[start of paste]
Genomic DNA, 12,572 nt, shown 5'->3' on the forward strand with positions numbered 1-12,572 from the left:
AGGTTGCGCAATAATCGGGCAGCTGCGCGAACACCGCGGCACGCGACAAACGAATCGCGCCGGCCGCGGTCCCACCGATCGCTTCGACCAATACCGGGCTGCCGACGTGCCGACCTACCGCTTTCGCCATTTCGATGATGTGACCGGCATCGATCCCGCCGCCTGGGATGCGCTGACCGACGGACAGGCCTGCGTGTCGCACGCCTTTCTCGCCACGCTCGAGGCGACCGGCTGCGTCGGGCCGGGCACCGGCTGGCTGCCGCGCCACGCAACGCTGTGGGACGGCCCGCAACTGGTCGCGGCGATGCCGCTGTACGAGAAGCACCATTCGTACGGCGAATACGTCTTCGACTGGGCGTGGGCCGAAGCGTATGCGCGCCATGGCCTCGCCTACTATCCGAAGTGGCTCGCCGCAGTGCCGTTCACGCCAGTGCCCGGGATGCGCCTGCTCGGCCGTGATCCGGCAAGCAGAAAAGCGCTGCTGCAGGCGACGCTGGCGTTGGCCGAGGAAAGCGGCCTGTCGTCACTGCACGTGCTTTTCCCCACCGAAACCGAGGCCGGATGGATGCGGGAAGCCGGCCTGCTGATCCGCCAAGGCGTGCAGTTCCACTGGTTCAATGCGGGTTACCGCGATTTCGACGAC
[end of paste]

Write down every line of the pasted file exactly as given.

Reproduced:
Genomic DNA, 12,572 nt, shown 5'->3' on the forward strand with positions numbered 1-12,572 from the left:
AGGTTGCGCAATAATCGGGCAGCTGCGCGAACACCGCGGCACGCGACAAACGAATCGCGCCGGCCGCGGTCCCACCGATCGCTTCGACCAATACCGGGCTGCCGACGTGCCGACCTACCGCTTTCGCCATTTCGATGATGTGACCGGCATCGATCCCGCCGCCTGGGATGCGCTGACCGACGGACAGGCCTGCGTGTCGCACGCCTTTCTCGCCACGCTCGAGGCGACCGGCTGCGTCGGGCCGGGCACCGGCTGGCTGCCGCGCCACGCAACGCTGTGGGACGGCCCGCAACTGGTCGCGGCGATGCCGCTGTACGAGAAGCACCATTCGTACGGCGAATACGTCTTCGACTGGGCGTGGGCCGAAGCGTATGCGCGCCATGGCCTCGCCTACTATCCGAAGTGGCTCGCCGCAGTGCCGTTCACGCCAGTGCCCGGGATGCGCCTGCTCGGCCGTGATCCGGCAAGCAGAAAAGCGCTGCTGCAGGCGACGCTGGCGTTGGCCGAGGAAAGCGGCCTGTCGTCACTGCACGTGCTTTTCCCCACCGAAACCGAGGCCGGATGGATGCGGGAAGCCGGCCTGCTGATCCGCCAAGGCGTGCAGTTCCACTGGTTCAATGCGGGTTACCGCGATTTCGACGAC